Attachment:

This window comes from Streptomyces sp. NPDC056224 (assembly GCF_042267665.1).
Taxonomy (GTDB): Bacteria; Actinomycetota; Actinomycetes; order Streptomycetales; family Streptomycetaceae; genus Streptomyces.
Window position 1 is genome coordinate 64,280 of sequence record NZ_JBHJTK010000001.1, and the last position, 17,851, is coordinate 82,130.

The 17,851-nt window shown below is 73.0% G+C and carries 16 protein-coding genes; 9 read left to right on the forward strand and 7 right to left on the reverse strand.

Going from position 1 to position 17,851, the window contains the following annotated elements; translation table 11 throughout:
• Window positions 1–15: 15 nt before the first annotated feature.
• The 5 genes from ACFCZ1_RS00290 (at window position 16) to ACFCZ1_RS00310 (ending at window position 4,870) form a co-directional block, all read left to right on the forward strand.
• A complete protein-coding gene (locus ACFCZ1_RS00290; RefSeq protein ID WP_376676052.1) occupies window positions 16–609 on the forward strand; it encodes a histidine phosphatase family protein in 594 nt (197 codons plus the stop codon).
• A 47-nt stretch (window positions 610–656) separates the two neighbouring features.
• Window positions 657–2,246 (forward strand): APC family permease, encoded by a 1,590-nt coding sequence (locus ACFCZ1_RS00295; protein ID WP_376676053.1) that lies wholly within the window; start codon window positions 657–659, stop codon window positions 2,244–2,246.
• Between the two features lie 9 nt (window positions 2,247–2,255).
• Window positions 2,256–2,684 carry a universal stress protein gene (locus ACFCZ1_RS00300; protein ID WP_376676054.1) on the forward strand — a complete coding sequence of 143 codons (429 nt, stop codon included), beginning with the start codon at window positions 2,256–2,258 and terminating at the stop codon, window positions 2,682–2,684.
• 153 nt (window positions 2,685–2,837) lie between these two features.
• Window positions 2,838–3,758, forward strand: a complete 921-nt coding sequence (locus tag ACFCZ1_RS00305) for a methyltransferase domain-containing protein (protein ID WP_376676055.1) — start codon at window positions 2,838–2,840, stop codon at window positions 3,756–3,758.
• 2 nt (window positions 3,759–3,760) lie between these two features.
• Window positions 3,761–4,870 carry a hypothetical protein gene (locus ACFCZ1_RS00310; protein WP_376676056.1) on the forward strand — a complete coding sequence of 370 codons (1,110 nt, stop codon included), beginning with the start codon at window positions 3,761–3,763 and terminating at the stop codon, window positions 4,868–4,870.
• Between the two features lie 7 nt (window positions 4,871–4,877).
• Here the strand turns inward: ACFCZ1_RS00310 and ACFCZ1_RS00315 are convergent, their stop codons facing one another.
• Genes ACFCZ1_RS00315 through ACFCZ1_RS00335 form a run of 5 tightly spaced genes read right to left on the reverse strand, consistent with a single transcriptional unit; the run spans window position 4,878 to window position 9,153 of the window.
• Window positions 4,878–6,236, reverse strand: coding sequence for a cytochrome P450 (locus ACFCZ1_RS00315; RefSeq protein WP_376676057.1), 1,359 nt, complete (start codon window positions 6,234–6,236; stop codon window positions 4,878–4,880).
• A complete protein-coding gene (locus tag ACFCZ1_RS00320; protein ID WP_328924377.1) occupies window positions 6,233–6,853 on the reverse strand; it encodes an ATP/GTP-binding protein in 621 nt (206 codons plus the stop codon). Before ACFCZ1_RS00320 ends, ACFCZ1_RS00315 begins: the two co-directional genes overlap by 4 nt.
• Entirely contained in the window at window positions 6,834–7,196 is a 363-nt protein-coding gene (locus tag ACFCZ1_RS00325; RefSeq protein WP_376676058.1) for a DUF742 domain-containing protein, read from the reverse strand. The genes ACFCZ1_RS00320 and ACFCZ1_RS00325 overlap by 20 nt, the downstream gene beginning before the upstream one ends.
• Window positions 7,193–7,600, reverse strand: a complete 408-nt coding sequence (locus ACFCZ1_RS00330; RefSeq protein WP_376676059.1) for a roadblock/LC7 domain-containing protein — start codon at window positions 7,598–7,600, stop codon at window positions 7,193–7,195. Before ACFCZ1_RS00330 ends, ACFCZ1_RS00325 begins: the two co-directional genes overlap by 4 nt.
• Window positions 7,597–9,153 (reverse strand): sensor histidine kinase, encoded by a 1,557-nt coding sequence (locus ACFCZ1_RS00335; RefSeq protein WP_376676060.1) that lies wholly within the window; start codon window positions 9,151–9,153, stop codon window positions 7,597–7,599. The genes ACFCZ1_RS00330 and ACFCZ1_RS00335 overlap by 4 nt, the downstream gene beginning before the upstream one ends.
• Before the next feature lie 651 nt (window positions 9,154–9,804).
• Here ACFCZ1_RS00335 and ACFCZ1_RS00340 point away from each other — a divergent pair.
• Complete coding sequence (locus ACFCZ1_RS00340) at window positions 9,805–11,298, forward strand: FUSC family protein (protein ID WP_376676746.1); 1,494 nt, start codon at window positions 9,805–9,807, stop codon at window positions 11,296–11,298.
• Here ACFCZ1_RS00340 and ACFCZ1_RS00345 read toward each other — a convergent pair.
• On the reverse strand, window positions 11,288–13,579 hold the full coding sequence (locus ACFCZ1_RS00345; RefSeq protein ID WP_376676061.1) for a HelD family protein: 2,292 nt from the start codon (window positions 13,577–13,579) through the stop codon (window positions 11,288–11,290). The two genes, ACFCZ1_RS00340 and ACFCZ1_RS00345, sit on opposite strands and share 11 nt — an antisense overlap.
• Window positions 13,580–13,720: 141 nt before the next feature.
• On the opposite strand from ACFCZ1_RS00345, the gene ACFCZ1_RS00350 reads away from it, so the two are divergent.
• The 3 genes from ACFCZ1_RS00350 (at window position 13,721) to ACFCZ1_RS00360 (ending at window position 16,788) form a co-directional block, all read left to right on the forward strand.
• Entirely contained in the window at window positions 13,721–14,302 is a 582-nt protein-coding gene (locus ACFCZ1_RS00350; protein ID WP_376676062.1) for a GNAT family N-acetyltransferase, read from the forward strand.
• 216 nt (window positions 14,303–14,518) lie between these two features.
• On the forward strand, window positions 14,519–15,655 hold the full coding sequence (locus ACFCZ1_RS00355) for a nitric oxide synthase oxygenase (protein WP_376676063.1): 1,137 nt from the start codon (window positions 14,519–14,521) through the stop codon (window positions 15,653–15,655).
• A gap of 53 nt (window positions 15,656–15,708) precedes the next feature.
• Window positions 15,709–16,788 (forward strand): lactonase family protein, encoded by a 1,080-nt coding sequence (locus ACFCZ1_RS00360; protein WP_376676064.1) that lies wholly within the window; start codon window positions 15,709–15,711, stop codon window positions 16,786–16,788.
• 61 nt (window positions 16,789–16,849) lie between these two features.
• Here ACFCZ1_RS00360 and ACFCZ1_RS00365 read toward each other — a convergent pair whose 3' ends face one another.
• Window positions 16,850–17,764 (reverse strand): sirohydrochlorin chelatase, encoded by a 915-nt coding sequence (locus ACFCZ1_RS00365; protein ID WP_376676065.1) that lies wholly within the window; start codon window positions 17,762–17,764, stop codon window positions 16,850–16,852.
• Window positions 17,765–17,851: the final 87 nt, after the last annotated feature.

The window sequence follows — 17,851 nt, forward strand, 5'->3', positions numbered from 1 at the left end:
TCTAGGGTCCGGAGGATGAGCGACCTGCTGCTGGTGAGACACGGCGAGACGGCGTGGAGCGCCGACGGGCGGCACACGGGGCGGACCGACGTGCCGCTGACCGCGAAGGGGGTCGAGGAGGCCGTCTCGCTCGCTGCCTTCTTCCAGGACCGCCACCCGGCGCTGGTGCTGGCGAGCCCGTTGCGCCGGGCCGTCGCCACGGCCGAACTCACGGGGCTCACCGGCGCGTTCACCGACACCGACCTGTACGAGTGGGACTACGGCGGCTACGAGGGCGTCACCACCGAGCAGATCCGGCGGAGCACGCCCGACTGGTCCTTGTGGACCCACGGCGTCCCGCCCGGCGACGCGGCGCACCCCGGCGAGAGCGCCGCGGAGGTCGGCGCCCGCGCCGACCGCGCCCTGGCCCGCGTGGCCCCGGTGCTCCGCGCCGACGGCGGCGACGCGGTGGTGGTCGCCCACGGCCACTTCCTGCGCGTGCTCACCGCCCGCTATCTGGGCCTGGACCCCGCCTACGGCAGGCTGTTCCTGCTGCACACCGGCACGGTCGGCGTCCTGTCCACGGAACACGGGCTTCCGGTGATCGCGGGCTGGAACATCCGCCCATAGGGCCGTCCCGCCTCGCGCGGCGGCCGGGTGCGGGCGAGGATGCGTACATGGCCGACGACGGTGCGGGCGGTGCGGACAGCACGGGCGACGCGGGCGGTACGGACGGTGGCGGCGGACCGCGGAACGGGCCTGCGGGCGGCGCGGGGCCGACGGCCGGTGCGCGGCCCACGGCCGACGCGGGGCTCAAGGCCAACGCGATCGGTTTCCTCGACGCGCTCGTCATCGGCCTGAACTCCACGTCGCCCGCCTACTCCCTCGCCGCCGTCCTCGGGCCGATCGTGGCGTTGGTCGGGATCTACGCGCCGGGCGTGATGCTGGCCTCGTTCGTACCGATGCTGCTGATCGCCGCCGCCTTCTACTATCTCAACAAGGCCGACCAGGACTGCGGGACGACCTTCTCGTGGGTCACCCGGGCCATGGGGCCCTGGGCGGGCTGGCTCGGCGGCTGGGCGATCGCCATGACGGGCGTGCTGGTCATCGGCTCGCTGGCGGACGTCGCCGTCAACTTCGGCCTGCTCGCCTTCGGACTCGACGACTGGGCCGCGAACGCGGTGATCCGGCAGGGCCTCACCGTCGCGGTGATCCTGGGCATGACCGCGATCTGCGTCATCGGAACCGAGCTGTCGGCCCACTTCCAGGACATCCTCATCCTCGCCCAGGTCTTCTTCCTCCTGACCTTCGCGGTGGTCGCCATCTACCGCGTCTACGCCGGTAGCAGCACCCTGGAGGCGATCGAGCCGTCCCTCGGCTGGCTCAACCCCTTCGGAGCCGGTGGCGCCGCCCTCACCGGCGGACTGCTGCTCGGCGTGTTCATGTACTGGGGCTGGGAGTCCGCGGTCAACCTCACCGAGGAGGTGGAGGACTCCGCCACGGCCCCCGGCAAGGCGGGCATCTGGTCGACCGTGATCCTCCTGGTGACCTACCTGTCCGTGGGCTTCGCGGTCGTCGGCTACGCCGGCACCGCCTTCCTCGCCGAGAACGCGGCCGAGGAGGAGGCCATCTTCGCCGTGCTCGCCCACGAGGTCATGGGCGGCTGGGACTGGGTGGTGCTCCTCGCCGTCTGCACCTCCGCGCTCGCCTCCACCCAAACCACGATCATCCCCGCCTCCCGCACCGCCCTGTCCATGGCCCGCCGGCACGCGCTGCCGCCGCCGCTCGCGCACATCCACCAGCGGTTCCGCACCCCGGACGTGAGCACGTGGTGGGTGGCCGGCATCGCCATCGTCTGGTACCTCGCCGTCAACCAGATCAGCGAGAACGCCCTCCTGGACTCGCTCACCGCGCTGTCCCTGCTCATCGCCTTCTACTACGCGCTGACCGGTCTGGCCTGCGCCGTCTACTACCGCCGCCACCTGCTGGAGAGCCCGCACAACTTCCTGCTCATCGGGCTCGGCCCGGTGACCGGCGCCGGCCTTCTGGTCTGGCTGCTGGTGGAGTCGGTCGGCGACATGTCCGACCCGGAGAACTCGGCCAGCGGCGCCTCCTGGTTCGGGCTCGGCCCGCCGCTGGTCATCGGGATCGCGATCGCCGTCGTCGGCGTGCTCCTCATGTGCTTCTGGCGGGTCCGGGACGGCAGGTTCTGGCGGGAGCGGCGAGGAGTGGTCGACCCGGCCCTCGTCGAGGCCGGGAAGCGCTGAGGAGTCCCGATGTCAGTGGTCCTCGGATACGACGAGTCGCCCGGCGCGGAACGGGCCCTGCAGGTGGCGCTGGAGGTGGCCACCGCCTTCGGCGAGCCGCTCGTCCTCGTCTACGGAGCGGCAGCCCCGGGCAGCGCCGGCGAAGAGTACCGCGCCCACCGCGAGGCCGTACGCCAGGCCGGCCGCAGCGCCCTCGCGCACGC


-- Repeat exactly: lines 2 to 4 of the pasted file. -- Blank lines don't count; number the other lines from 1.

Taxonomy (GTDB): Bacteria; Actinomycetota; Actinomycetes; order Streptomycetales; family Streptomycetaceae; genus Streptomyces.
Window position 1 is genome coordinate 64,280 of sequence record NZ_JBHJTK010000001.1, and the last position, 17,851, is coordinate 82,130.

The 17,851-nt window shown below is 73.0% G+C and carries 16 protein-coding genes; 9 read left to right on the forward strand and 7 right to left on the reverse strand.